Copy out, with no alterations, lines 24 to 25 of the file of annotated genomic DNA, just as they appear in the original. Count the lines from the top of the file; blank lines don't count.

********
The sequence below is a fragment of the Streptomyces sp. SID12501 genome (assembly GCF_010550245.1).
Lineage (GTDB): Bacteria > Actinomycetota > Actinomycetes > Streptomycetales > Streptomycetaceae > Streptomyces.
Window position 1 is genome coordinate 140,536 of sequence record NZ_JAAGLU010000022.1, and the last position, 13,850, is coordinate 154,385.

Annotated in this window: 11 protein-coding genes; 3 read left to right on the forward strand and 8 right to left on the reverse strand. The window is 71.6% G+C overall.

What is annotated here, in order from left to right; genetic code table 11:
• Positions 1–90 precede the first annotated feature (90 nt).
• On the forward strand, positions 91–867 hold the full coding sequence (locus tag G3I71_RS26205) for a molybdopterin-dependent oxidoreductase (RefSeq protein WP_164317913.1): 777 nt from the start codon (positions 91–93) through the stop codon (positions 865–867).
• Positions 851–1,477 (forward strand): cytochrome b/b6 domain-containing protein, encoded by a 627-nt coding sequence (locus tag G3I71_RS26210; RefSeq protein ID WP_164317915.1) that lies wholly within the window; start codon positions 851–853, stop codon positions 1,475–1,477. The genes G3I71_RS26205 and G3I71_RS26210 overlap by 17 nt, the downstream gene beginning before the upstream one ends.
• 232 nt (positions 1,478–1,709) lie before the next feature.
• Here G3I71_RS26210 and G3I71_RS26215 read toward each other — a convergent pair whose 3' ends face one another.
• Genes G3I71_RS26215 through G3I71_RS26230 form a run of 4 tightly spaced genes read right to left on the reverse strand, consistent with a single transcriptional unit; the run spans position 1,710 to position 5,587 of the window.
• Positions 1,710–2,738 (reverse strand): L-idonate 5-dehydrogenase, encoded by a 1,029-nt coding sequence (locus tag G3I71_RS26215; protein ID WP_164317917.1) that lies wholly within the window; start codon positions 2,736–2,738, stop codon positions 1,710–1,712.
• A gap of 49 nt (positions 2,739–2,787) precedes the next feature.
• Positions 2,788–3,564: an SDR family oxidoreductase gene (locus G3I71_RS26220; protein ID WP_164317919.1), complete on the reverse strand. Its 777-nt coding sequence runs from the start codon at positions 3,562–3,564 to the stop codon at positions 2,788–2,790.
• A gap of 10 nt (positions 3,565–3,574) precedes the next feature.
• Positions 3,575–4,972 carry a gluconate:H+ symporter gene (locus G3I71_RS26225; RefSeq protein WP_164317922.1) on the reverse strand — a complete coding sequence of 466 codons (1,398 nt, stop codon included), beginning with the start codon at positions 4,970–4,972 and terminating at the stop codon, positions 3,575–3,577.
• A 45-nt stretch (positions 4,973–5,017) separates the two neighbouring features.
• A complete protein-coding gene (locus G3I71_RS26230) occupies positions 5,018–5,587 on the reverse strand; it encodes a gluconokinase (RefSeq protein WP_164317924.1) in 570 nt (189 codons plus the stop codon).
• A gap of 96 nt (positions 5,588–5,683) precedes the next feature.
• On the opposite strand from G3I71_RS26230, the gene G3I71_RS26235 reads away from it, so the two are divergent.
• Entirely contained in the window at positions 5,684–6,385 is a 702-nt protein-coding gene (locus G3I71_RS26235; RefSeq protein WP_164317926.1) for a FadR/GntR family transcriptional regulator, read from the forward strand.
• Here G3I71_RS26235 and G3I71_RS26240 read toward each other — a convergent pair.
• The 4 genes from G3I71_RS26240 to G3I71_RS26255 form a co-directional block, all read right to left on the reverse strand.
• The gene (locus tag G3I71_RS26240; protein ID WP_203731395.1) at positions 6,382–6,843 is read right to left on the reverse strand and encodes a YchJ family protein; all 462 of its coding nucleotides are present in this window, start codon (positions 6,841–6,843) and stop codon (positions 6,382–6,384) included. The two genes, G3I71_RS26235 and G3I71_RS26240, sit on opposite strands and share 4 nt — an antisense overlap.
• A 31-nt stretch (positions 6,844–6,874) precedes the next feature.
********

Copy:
• The gene (locus tag G3I71_RS26240; protein ID WP_203731395.1) at positions 6,382–6,843 is read right to left on the reverse strand and encodes a YchJ family protein; all 462 of its coding nucleotides are present in this window, start codon (positions 6,841–6,843) and stop codon (positions 6,382–6,384) included. The two genes, G3I71_RS26235 and G3I71_RS26240, sit on opposite strands and share 4 nt — an antisense overlap.
• A 31-nt stretch (positions 6,844–6,874) precedes the next feature.